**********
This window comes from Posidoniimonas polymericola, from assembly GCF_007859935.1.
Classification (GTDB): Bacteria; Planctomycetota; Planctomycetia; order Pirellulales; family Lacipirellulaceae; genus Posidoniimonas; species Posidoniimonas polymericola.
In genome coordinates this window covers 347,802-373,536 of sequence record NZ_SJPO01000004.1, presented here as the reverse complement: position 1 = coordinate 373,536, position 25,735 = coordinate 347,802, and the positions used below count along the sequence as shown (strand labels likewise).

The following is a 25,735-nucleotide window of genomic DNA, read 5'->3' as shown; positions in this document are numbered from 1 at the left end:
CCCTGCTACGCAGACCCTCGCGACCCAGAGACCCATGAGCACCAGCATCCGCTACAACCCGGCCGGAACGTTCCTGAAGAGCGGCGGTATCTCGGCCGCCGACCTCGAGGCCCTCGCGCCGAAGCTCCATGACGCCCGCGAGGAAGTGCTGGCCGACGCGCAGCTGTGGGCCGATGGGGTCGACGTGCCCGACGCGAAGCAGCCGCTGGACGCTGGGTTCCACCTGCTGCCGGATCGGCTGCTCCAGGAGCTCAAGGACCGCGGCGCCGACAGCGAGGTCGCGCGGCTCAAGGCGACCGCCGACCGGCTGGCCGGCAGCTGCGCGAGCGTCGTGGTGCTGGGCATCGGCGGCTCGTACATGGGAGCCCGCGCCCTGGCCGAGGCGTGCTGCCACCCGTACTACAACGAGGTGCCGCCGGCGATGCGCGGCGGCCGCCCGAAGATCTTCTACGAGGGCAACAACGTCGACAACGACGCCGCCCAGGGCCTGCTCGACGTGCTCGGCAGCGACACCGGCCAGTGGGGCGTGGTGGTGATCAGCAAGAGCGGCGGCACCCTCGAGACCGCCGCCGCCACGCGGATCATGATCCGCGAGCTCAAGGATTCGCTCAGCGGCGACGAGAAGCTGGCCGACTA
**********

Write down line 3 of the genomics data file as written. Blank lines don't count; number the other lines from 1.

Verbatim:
In genome coordinates this window covers 347,802-373,536 of sequence record NZ_SJPO01000004.1, presented here as the reverse complement: position 1 = coordinate 373,536, position 25,735 = coordinate 347,802, and the positions used below count along the sequence as shown (strand labels likewise).